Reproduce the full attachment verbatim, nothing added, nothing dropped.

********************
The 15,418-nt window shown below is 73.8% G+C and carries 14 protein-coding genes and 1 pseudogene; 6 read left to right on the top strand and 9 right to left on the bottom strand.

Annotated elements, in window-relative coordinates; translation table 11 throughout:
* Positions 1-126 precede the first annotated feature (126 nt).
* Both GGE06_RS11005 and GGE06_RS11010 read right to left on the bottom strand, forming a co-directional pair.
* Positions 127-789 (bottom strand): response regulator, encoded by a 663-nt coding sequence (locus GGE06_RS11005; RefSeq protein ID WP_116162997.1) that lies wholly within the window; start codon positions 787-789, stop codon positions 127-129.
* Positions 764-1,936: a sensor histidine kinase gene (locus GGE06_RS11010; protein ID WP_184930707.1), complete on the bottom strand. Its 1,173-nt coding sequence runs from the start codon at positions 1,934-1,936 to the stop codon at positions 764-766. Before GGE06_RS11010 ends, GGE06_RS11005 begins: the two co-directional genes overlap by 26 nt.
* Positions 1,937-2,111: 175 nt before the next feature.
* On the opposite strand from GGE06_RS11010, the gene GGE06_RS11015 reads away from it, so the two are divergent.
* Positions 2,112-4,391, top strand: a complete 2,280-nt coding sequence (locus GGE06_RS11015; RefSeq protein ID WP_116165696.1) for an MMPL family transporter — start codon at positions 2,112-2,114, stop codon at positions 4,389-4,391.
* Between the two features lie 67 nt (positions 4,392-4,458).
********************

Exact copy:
The 15,418-nt window shown below is 73.8% G+C and carries 14 protein-coding genes and 1 pseudogene; 6 read left to right on the top strand and 9 right to left on the bottom strand.

Annotated elements, in window-relative coordinates; translation table 11 throughout:
* Positions 1-126 precede the first annotated feature (126 nt).
* Both GGE06_RS11005 and GGE06_RS11010 read right to left on the bottom strand, forming a co-directional pair.
* Positions 127-789 (bottom strand): response regulator, encoded by a 663-nt coding sequence (locus GGE06_RS11005; RefSeq protein ID WP_116162997.1) that lies wholly within the window; start codon positions 787-789, stop codon positions 127-129.
* Positions 764-1,936: a sensor histidine kinase gene (locus GGE06_RS11010; protein ID WP_184930707.1), complete on the bottom strand. Its 1,173-nt coding sequence runs from the start codon at positions 1,934-1,936 to the stop codon at positions 764-766. Before GGE06_RS11010 ends, GGE06_RS11005 begins: the two co-directional genes overlap by 26 nt.
* Positions 1,937-2,111: 175 nt before the next feature.
* On the opposite strand from GGE06_RS11010, the gene GGE06_RS11015 reads away from it, so the two are divergent.
* Positions 2,112-4,391, top strand: a complete 2,280-nt coding sequence (locus GGE06_RS11015; RefSeq protein ID WP_116165696.1) for an MMPL family transporter — start codon at positions 2,112-2,114, stop codon at positions 4,389-4,391.
* Between the two features lie 67 nt (positions 4,392-4,458).